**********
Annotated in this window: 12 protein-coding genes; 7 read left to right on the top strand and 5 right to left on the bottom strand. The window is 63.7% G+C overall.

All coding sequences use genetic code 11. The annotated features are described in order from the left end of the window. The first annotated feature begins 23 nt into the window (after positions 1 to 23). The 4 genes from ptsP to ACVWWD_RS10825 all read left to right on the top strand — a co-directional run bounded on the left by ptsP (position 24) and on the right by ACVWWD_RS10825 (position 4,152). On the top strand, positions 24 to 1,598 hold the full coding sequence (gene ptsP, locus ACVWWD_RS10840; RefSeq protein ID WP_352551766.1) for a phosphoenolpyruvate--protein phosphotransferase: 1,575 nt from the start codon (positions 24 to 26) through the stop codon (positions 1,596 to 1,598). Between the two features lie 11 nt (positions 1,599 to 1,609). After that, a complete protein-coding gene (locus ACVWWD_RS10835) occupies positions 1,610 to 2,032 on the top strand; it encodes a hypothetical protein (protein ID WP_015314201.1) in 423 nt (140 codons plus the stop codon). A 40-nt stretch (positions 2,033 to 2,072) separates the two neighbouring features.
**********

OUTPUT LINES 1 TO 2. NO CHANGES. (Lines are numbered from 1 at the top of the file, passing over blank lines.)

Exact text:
Annotated in this window: 12 protein-coding genes; 7 read left to right on the top strand and 5 right to left on the bottom strand. The window is 63.7% G+C overall.

All coding sequences use genetic code 11. The annotated features are described in order from the left end of the window. The first annotated feature begins 23 nt into the window (after positions 1 to 23). The 4 genes from ptsP to ACVWWD_RS10825 all read left to right on the top strand — a co-directional run bounded on the left by ptsP (position 24) and on the right by ACVWWD_RS10825 (position 4,152). On the top strand, positions 24 to 1,598 hold the full coding sequence (gene ptsP, locus ACVWWD_RS10840; RefSeq protein ID WP_352551766.1) for a phosphoenolpyruvate--protein phosphotransferase: 1,575 nt from the start codon (positions 24 to 26) through the stop codon (positions 1,596 to 1,598). Between the two features lie 11 nt (positions 1,599 to 1,609). After that, a complete protein-coding gene (locus ACVWWD_RS10835) occupies positions 1,610 to 2,032 on the top strand; it encodes a hypothetical protein (protein ID WP_015314201.1) in 423 nt (140 codons plus the stop codon). A 40-nt stretch (positions 2,033 to 2,072) separates the two neighbouring features.